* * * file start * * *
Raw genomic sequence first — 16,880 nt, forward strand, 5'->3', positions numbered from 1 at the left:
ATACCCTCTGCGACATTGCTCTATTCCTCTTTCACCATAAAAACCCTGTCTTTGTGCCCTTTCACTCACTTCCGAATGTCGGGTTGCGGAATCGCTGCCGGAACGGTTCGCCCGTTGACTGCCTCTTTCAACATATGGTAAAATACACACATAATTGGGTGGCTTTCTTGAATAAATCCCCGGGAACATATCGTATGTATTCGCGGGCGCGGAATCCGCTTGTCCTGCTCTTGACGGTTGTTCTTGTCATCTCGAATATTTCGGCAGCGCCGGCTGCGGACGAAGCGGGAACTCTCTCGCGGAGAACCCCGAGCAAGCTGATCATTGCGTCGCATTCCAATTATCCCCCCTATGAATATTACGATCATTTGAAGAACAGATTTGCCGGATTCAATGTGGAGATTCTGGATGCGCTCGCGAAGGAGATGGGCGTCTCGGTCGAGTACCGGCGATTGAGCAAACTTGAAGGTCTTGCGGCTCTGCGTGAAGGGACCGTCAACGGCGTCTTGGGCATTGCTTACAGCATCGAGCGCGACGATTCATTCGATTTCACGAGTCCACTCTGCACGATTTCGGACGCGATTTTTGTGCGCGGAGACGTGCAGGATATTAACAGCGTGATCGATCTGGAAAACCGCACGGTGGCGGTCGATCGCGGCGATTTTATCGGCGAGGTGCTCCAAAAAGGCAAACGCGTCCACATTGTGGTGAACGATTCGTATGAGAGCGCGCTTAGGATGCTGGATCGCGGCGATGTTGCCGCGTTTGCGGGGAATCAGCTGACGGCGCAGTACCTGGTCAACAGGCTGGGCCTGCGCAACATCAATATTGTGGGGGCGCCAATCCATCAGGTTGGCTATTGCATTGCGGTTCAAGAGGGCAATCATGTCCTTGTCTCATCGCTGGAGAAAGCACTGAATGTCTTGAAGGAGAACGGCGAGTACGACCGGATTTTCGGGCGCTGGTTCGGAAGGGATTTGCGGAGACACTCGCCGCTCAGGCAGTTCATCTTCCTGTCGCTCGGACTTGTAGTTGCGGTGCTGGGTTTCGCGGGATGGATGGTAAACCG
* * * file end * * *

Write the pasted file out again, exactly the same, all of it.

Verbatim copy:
Raw genomic sequence first — 16,880 nt, forward strand, 5'->3', positions numbered from 1 at the left:
ATACCCTCTGCGACATTGCTCTATTCCTCTTTCACCATAAAAACCCTGTCTTTGTGCCCTTTCACTCACTTCCGAATGTCGGGTTGCGGAATCGCTGCCGGAACGGTTCGCCCGTTGACTGCCTCTTTCAACATATGGTAAAATACACACATAATTGGGTGGCTTTCTTGAATAAATCCCCGGGAACATATCGTATGTATTCGCGGGCGCGGAATCCGCTTGTCCTGCTCTTGACGGTTGTTCTTGTCATCTCGAATATTTCGGCAGCGCCGGCTGCGGACGAAGCGGGAACTCTCTCGCGGAGAACCCCGAGCAAGCTGATCATTGCGTCGCATTCCAATTATCCCCCCTATGAATATTACGATCATTTGAAGAACAGATTTGCCGGATTCAATGTGGAGATTCTGGATGCGCTCGCGAAGGAGATGGGCGTCTCGGTCGAGTACCGGCGATTGAGCAAACTTGAAGGTCTTGCGGCTCTGCGTGAAGGGACCGTCAACGGCGTCTTGGGCATTGCTTACAGCATCGAGCGCGACGATTCATTCGATTTCACGAGTCCACTCTGCACGATTTCGGACGCGATTTTTGTGCGCGGAGACGTGCAGGATATTAACAGCGTGATCGATCTGGAAAACCGCACGGTGGCGGTCGATCGCGGCGATTTTATCGGCGAGGTGCTCCAAAAAGGCAAACGCGTCCACATTGTGGTGAACGATTCGTATGAGAGCGCGCTTAGGATGCTGGATCGCGGCGATGTTGCCGCGTTTGCGGGGAATCAGCTGACGGCGCAGTACCTGGTCAACAGGCTGGGCCTGCGCAACATCAATATTGTGGGGGCGCCAATCCATCAGGTTGGCTATTGCATTGCGGTTCAAGAGGGCAATCATGTCCTTGTCTCATCGCTGGAGAAAGCACTGAATGTCTTGAAGGAGAACGGCGAGTACGACCGGATTTTCGGGCGCTGGTTCGGAAGGGATTTGCGGAGACACTCGCCGCTCAGGCAGTTCATCTTCCTGTCGCTCGGACTTGTAGTTGCGGTGCTGGGTTTCGCGGGATGGATGGTAAACCG